Hack Like a Pro: Perl Scripting for the Aspiring Hacker, Part 2 (Building a Port Scanner)

Perl Scripting for the Aspiring Hacker, Part 2 (Building a Port Scanner)

Hack Like a Pro: Perl Scripting for the Aspiring Hacker, Part 2 (Building a Port Scanner)

Welcome back, my fledgling hackers!

Scripting skills are essential is ascending to the upper echelons of the hacker clique. Without scripting skills, you are dependent upon others to develop your tools. When others develop your tools, you will always be behind the curve in the battle against security admins.

Remember, there is an ongoing chess match between the security admins and hackers. Sometimes having a just a few weeks advantage can be the difference between a huge success and bitter failure.

In my previous tutorial on scripting with Perl, we developed a simple script to demonstrate the basic Perl syntax. In this tutorial, we will delve a bit deeper and further develop your skills toward our goal of first developing a port scanner similar to nmap, and ultimately, developing our own exploits.

Before we proceed further, though, we need to examine some important programming and Perl concepts and constructs.

Arguments

Very often we will need to pass data (data, not gas) into the script and out of the script. In many of the tools I have demonstrated here on Null Byte, we have needed to provide a target IP, maybe a port, a file (say, maybe a wordlist), etc.

Each of these would be an argument that gets passed to the tool when we run it. We can do this by using an array to hold this data when it is entered after the script file is invoked. We'll try this with our new port scanner we build here.

Control Statements

Like in any scripting or programming language, sometimes we need to make a decision. If a value is true, then do this; if it is not true, then do something else. These decisions are made by control statements.

The most fundamental of these control statements is the IF, THEN, ELSE statement. We will look at how Perl implements the IF, THEN, ELSE in our port scanner when we need to make decisions as to what approach to take or what output to print.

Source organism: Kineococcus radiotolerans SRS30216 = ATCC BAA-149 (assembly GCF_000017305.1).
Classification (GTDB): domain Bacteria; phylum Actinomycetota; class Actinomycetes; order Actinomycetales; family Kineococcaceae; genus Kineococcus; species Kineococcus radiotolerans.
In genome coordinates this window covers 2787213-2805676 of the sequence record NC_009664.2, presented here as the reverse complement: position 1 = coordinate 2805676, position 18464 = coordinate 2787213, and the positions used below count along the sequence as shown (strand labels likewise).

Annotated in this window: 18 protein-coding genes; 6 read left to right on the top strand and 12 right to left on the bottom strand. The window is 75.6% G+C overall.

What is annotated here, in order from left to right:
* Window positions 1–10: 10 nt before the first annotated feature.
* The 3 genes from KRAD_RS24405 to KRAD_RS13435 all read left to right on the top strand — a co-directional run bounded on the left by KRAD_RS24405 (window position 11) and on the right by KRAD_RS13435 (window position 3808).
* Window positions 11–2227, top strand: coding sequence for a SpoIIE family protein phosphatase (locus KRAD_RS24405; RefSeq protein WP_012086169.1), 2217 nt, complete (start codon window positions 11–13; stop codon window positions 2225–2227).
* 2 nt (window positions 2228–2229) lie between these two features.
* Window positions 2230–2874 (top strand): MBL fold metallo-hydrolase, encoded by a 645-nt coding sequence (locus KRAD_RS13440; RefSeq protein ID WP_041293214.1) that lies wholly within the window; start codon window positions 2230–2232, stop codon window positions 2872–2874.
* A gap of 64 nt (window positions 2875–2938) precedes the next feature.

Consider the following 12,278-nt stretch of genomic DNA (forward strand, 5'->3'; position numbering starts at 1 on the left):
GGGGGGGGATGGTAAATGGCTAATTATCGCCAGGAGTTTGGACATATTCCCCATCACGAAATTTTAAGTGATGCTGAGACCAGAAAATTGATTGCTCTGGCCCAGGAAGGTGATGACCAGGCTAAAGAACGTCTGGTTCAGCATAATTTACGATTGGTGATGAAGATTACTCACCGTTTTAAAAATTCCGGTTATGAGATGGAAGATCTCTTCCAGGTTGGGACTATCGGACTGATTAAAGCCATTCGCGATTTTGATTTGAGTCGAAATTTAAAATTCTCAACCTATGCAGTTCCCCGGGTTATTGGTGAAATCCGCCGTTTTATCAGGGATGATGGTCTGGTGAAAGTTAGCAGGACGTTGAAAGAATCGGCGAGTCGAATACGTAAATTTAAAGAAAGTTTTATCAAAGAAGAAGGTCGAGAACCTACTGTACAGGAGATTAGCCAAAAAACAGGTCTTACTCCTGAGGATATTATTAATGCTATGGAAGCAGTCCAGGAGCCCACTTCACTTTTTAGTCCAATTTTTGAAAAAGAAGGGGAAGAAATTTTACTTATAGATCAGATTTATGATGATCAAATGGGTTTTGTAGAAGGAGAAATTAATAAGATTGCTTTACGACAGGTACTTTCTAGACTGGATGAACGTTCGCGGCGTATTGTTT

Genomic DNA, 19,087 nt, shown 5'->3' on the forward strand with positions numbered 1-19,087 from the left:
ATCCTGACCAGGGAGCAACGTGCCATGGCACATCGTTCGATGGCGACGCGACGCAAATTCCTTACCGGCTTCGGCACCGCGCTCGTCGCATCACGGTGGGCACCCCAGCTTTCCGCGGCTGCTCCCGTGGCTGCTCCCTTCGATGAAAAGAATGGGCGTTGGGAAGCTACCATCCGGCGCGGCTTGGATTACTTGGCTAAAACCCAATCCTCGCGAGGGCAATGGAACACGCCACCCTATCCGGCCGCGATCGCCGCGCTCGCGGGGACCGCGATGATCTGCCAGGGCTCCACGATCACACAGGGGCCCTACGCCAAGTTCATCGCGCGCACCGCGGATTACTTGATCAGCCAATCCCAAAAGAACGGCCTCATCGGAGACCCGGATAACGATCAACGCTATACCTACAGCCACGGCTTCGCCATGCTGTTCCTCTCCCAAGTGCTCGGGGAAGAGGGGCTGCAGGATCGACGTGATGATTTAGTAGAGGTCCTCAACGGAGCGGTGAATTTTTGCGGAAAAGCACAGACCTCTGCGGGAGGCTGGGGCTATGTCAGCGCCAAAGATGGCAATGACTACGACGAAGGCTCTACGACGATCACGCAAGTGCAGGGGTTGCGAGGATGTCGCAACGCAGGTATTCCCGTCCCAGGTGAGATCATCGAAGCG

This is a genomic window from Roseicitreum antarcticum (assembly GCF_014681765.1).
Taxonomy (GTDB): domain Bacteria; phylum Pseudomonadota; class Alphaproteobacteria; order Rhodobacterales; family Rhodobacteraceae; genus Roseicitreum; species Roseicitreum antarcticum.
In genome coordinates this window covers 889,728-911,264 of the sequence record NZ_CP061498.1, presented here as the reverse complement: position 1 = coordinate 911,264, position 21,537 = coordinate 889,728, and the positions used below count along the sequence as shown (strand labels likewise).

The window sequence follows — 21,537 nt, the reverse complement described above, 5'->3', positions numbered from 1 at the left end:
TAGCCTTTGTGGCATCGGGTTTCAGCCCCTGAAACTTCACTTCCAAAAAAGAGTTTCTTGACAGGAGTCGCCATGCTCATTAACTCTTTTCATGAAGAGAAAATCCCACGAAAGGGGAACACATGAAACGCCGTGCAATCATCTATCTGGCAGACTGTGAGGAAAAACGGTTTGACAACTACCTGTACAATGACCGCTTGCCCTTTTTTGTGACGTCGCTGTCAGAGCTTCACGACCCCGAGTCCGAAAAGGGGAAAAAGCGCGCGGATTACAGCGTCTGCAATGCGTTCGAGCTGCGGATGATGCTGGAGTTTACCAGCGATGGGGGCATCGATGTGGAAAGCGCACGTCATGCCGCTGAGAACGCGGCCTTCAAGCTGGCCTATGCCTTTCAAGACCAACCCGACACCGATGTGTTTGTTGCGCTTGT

Looping

Many times, we need to do an action repeatedly. For this purpose, we can use FOR loops or WHILE loops. FOR loops will continue the action for a specified number of iterations. On the other hand, a WHILE continues while a particular condition evaluates to true.

In our port scanner we are creating here, we need to scan each port until we come to the last port or the last port specified by the user in the parameters passed to the script. We will use a FOR statement to accomplish this.

Step 1: Creating Our Port Scanner

So, now that we have a bit more Perl background, let's start to create our port scanner, something very similar to nmap. In it's most basic use, nmap is able to tell us what ports are open and which are closed. The port scanner we are creating should be able to manage this same task.

I've displayed the port scanner below, in three screenshots, with line numbers to help you follow along. You can copy it into any text editor, but here I am using the graphical text editor built into Kali, Leafpad.

Before we do, we need to look at line #4.

There you will see a command:

use Socket;

This call has the following syntax:

socket( SOCKET, DOMAIN, TYPE, PROTOCOL );

We will using it to establish a connection between our scanning system and the target system. As you can imagine, it is a very powerful function to a hacker and we will be using it in other Perl hacking scripts, so its important to become familiar with it now.

Now, let's go through our script line by line.

  1. Defines what interpreter we want to use - /usr/bin/perl.
  2. Comments giving our script a name.
  1. Described above already.